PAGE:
It is not often that Miss Manners puts down her teacup with a firm rattle and announces that society must be radically restructured.

For one thing, she tends to reach languidly into the past for solutions with a pretty patina on them, rather than grab for the harsh and untried. Although nature keeps humanity from getting bored by giving each generation the delusion that it is the first to have naughty ideas -- and therefore to have the difficulties that come of acting upon them -- the basic human problems have been around for some time.

Another consideration is that Miss Manners prides herself on dealing with the superficialities of life. All the rest of you are so busy advising one another on the deeper matters, whether requested to or not, that she rather has the field to herself.

Every once in a while someone attacks Miss Manners with the accusation that loving humanity is more important than having good table manners, to which she replies, "Yes, dear, you're quite right, but please swallow what's in your mouth before you tell me about it."

However, she occasionally spots a deep cause of superficial bad manners and, tempted to wipe out an entire source of etiquette problems at once, decrees a basic change in the way things are done.

Today's demand has to do with appointments for household repairs. If you consider that of trivial import, you have not waited, lately, to have a dishwasher or heating unit fixed.

The customer makes a request (after having listened for some time to the repair firm's choice of musical selections) and a day is agreed upon. The customer promises to be home then.

Inquiring what time to expect the person who is to save him from floods, freezing or whatever, the customer is told that it is impossible to determine the time. Perhaps he is told it will be morning or afternoon; perhaps not.

On the appointed day, one of several things may happen:

The repairman does not arrive.

The customer decides to sneak out for a short errand and returns to find that the repairman arrived in his absence.

The repairman shows up as promised, but cannot complete the job for some reason and says that another appointment will be necessary.

In all of these cases, the customer, irritable anyway from hanging around waiting, begins shouting insults at the repairman or his or her employer, beginning with slurs on the individual's capabilities, but working up to deploring the state of the country, once filled with honest craftsmen who had pride in their work, but now populated with crooked morons.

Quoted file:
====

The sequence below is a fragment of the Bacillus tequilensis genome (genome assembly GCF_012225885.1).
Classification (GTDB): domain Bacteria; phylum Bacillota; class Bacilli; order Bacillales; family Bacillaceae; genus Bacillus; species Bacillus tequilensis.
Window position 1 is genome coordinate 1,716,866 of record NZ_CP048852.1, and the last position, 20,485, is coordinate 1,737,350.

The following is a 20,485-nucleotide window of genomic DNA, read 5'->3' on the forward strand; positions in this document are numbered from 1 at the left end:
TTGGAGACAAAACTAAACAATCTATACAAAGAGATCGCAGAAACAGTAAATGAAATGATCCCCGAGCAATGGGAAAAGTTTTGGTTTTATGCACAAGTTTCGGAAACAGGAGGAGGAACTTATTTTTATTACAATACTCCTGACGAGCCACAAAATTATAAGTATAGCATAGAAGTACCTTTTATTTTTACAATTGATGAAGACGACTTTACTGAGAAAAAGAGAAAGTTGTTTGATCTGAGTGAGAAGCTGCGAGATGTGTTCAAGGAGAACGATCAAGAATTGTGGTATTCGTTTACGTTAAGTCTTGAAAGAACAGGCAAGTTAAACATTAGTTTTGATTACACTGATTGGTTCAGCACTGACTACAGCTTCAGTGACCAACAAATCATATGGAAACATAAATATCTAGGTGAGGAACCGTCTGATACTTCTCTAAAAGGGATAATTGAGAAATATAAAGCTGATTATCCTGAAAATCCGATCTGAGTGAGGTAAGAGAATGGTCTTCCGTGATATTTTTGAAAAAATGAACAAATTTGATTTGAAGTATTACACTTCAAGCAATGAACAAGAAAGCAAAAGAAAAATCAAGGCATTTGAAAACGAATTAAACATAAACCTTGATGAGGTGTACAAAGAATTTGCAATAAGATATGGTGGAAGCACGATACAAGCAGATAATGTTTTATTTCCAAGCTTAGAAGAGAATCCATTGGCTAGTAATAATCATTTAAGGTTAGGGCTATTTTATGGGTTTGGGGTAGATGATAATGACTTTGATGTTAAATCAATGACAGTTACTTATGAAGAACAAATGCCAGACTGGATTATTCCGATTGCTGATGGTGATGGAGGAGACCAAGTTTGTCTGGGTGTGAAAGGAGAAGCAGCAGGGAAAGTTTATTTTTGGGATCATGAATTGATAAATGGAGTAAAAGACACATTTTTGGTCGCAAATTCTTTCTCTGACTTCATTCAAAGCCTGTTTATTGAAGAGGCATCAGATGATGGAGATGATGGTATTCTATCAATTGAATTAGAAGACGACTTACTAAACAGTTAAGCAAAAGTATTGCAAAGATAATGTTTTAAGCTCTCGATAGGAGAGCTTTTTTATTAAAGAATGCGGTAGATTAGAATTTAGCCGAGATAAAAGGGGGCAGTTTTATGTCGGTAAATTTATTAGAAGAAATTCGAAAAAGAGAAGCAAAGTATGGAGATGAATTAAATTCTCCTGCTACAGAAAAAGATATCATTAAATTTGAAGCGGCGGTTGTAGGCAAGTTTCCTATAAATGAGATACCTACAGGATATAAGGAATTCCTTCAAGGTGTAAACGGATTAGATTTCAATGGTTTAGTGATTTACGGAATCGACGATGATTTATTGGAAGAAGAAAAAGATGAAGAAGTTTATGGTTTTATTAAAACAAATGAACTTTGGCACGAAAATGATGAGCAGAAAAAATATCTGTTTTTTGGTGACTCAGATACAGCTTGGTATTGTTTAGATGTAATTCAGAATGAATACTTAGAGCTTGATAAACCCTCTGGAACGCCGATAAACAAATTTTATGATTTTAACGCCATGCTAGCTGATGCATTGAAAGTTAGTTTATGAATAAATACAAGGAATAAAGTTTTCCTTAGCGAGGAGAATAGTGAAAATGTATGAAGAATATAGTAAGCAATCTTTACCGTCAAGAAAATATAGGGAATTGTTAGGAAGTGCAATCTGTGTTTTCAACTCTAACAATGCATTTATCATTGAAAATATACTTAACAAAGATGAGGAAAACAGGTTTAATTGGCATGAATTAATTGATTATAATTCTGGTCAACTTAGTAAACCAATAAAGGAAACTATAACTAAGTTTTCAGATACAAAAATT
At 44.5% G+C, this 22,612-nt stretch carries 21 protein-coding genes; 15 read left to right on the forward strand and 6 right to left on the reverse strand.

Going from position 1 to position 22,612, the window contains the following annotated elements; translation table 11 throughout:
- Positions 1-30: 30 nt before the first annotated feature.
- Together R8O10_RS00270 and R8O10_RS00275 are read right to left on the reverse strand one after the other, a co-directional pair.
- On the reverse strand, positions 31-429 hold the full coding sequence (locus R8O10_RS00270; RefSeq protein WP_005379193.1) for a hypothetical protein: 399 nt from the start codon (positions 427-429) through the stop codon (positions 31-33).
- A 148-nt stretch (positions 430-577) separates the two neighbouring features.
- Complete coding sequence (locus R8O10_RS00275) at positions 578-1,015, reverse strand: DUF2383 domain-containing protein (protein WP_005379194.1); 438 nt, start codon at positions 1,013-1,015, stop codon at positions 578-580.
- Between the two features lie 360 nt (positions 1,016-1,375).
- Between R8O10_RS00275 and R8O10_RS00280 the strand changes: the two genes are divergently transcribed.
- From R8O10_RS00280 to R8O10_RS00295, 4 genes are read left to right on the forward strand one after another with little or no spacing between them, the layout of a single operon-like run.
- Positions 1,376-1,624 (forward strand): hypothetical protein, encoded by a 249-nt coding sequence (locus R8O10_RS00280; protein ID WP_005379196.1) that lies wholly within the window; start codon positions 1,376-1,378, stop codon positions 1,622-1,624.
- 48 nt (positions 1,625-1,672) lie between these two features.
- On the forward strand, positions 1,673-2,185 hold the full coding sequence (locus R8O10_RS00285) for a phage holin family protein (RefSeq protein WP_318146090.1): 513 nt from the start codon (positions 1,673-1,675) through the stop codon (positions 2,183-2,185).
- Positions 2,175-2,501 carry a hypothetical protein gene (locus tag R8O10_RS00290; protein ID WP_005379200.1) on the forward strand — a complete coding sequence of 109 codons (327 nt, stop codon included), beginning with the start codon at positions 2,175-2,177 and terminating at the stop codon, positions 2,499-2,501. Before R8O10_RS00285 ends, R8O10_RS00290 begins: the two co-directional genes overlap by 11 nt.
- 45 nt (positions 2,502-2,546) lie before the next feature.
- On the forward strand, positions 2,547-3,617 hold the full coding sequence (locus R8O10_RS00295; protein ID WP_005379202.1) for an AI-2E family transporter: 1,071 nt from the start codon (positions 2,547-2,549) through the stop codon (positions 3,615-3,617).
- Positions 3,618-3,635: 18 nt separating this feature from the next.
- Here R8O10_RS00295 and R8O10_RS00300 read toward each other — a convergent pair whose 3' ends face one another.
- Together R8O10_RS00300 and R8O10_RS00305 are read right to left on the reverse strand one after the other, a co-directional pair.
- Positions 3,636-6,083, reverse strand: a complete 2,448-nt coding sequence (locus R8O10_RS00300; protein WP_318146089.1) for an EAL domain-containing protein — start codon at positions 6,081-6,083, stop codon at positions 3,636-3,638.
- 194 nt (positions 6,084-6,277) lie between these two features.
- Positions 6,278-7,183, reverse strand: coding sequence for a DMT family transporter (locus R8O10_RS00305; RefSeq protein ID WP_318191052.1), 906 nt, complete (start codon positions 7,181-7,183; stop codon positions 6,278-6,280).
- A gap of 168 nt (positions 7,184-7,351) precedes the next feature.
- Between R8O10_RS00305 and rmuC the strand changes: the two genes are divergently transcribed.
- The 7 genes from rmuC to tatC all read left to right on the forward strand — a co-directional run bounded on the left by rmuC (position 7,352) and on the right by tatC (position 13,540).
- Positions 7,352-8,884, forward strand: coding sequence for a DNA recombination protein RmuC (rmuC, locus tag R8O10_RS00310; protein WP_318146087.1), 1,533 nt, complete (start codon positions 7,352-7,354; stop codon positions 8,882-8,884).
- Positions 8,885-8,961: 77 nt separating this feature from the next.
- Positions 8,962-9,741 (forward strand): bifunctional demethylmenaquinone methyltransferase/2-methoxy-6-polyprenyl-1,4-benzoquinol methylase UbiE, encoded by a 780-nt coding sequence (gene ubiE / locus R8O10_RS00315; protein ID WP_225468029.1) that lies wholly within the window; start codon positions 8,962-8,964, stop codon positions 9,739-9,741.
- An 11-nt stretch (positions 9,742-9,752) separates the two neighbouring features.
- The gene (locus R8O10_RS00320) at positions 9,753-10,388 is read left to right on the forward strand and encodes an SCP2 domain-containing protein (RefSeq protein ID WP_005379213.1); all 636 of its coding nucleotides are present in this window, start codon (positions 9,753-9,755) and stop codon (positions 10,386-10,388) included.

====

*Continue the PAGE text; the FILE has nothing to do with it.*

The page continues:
The repairman, whose experience it is that every customer is nasty and crazy, might well also indulge in discouraging statements about the population. But out of a combination of ennui and pride, he generally does not shout back, but instead finds a way to sever the business connection. He goes on to another customer, while this one tries to find another repairman, and the entire charade begins again.

There is no dearth of etiquette violations there. Miss Manners could occupy herself forever, just listening to the claims of outrage on either side.

But she believes that the troubles arise from erroneous and outdated assumptions on which these arrangements are still made:

1. That every household has a housewife who spends all day in it, and that her time is completely flexible.

2. That the services of an expert are more valuable than any occupation the person who needs them may have, and the urgency of his demand for them necessitates sacrificing other demands on his time. (Doctors are among the repairmen most guilty of making this assumption.)

If we do away with these mistaken premises, it becomes obvious that we need to establish a different system for making house-call appointments that will be as convenient to the customer as to the roving expert. Working out the details of this is trivial and not a matter of etiquette, so Miss Manners will leave it to others.

Q: I say it is incorrect, or at least in bad form, to combine a title such as Mr., Miss or Dr. with a nickname. To me, it looks particularly awkward in print: Mr. Rick Smith, instead of Mr. Richard Smith, or Miss Debbie Jones, instead of Miss Deborah Jones.

I always use a nickname when introducing myself socially, and yet am surprised to see Mr. Nickname Surname come back to me on an envelope.

A: Why? That's what you sent out, so of course that is what you will get back. How is anybody to know you weren't actually named Rick, if that's what you go around calling yourself?

You expected Miss Manners to agree with you, didn't you? Well, basically she does. Nicknames should be a sign of intimacy and affection, used by those who know one well, not those whom one is meeting for the first time. They are certainly not appropriate for any formal circumstances.

But if nickname usage is to be the privilege of closeness, its owner must be the first to guard it.